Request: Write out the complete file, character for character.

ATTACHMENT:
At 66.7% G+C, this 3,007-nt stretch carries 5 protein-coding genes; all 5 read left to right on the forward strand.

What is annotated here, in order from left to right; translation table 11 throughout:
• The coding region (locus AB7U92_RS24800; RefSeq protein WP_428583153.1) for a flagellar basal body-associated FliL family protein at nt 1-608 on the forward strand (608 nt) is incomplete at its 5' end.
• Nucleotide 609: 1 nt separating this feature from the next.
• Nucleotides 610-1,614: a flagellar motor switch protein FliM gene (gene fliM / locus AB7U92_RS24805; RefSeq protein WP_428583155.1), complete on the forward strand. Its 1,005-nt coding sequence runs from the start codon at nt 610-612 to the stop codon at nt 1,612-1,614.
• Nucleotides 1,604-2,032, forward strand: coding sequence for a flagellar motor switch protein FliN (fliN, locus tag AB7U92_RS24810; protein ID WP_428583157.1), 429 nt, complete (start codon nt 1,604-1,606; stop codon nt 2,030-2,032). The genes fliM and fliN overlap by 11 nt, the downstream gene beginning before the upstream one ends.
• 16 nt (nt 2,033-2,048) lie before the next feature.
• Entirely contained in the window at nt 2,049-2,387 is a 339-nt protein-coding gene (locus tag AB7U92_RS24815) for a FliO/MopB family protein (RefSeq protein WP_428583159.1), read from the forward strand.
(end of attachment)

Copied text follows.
At 66.7% G+C, this 3,007-nt stretch carries 5 protein-coding genes; all 5 read left to right on the forward strand.

What is annotated here, in order from left to right; translation table 11 throughout:
• The coding region (locus AB7U92_RS24800; RefSeq protein WP_428583153.1) for a flagellar basal body-associated FliL family protein at nt 1-608 on the forward strand (608 nt) is incomplete at its 5' end.
• Nucleotide 609: 1 nt separating this feature from the next.
• Nucleotides 610-1,614: a flagellar motor switch protein FliM gene (gene fliM / locus AB7U92_RS24805; RefSeq protein WP_428583155.1), complete on the forward strand. Its 1,005-nt coding sequence runs from the start codon at nt 610-612 to the stop codon at nt 1,612-1,614.
• Nucleotides 1,604-2,032, forward strand: coding sequence for a flagellar motor switch protein FliN (fliN, locus tag AB7U92_RS24810; protein ID WP_428583157.1), 429 nt, complete (start codon nt 1,604-1,606; stop codon nt 2,030-2,032). The genes fliM and fliN overlap by 11 nt, the downstream gene beginning before the upstream one ends.
• 16 nt (nt 2,033-2,048) lie before the next feature.
• Entirely contained in the window at nt 2,049-2,387 is a 339-nt protein-coding gene (locus tag AB7U92_RS24815) for a FliO/MopB family protein (RefSeq protein WP_428583159.1), read from the forward strand.